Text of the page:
Vancouver Needs the Broadway Plan
When I was 12, I remember my mom loading us in the car and telling my young brother, sister, and me that we’d lost our home and would never be coming back. She told us that we’d have to do without a lot of the things we used to have as we started our new life in one of the poorest parts of rural Nova Scotia — “It’s not your home anymore,” she said.
As I grew up and moved for work or school, I experienced that feeling again and again until my mid-30s. Renters in Vancouver know what I’m talking about. That feeling of looking over your shoulder, waiting to be told it’s not your home anymore.
For those who have lost their homes, it means scouring through endless Craigslist ads, sending out applications, and queueing up for open houses, only to be turned away. Every day, teachers, baristas, software designers, police officers, nurses, barbers and retail clerks are all looking for a place to call home.
So it’s not surprising the debate over the Broadway Plan has heightened those feelings of anxiety for many renters living along the new subway. And it’s even less surprising that a handful of well-to-do homeowners are preying on those fears to stop much-needed affordable housing, to pull up the drawbridge and make Vancouver a city only for them and their wealthy friends.
As Mayor of a city where over half of households rent, including my own, it’s my job to stand up for renters. And not only by advocating for the strongest renter protections in Canada for those renters who live along Broadway today, but also by standing up for the tens of thousands of future renters who will find homes through the largest planned expansion of rental housing in over 50 years.
Simply put, the Broadway Plan is what it looks like when Vancouver City Council puts renters first.
The Broadway Plan covers 500 square blocks and is home to 25% of all rental housing. With a 30-year timeframe, it purposefully spreads development out over a long period of time with new housing first developed in places where renters don’t live today. That’s because areas with low-density and extremely expensive detached housing are the preferred places to grow first.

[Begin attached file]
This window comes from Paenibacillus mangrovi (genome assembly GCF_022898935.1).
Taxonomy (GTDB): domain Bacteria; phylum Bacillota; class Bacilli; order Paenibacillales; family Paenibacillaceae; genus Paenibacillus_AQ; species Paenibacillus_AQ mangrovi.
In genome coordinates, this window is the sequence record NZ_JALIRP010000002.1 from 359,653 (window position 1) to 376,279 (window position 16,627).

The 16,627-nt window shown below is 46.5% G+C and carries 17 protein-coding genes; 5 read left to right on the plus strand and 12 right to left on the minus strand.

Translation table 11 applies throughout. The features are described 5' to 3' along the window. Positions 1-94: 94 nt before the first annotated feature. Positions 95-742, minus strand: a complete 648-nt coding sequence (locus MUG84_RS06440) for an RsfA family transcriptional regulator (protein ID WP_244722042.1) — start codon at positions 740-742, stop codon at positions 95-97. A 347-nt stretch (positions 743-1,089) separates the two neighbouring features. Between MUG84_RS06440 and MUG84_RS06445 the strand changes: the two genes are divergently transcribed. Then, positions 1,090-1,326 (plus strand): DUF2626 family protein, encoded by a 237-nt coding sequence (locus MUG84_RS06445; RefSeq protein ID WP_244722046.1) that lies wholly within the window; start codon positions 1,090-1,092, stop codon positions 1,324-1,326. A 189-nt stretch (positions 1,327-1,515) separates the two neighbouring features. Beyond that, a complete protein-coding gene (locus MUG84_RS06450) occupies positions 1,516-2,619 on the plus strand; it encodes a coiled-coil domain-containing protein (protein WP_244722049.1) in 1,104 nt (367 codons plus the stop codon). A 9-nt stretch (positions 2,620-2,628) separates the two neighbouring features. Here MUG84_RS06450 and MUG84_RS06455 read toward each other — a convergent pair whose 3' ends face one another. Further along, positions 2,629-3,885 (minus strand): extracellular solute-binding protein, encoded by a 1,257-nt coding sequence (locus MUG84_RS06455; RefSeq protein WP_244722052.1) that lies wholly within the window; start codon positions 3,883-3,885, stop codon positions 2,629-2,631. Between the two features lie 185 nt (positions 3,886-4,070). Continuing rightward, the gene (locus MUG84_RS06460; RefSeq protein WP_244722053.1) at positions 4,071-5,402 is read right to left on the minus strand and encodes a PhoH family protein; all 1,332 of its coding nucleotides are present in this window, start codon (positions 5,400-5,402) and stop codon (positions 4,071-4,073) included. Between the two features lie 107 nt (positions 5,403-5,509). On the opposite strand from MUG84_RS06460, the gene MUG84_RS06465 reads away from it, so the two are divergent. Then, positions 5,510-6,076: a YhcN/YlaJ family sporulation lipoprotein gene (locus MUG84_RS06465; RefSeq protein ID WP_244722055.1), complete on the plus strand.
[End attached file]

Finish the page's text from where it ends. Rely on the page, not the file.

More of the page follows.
But for those rental buildings reaching their end of life over the next several decades, my plan also introduces Canada’s strongest tenant protection measures.
Imagine you are a long-time renter in Fairview. You love your neighbourhood and don’t ever want to leave. But your apartment is in poor shape, maybe even unsafe.
Today, you don’t have many options because not enough rental was built over the past half-century. But under the Broadway Plan, when your building finally reaches the point where it gets rebuilt, the developer will have to offer you comparable housing to move to during construction.
They would top up any difference in rent, pay for all moving costs there and back, and in a few years, you return to a new, safe apartment.
But the best part is that thanks to amendments I will bring forward, no one will see their rents go up. In fact, for many people along Broadway who are paying market rates, they could even see their rents drop. That’s because the rents would be capped at 20% below average city rents, or the same as what you paid before, whichever is lower.
New rental buildings would set aside 20% of units at these deeply discounted rates. And these rents are tied to the unit, not the tenant. Also known as “vacancy control,” this means that these below-market apartments would rent at a 20% discount forever.
So not only do we make sure today’s renters living in the Broadway Plan area have the peace of mind that comes from the strongest renter protections in Canada — this plan also helps make room for 50,000 new neighbours, most of them renters.
As the years go along, and more new buildings are completed, the amount of permanently affordable housing goes up. Two-thirds of new homes under the Broadway Plan will be rental, and a large proportion will be permanently affordable. That means more choices for more renters — forever.
Renters like a night shift cleaner who today lives out in Mission, spending hours and hours commuting to Vancouver General Hospital for work every week because they can’t afford a place close by. Thanks to the Broadway Plan, they’ll be able to move closer to work.
In the past, large-scale plans have ignored renters, driving them out with little to no compensation. So I understand why renters living along the corridor today are feeling anxious.
It’s that uncertainty that those opposing more neighbours are stoking today in their challenge of the Broadway Plan. Because if you already live a comfortable life in Vancouver and have no problems shutting the door behind you, then opposing the Broadway Plan makes perfect sense.
But instead, if you believe, as I do, that renters are the soul of our city, that Vancouver must work for all of us, instead of just the wealthy few, and that the time has come for the largest expansion of renters’ rights in our city’s history – then you need to support this plan.
And I urge you to tell every member of Vancouver City Council to do the same.
- Mayor Kennedy Stewart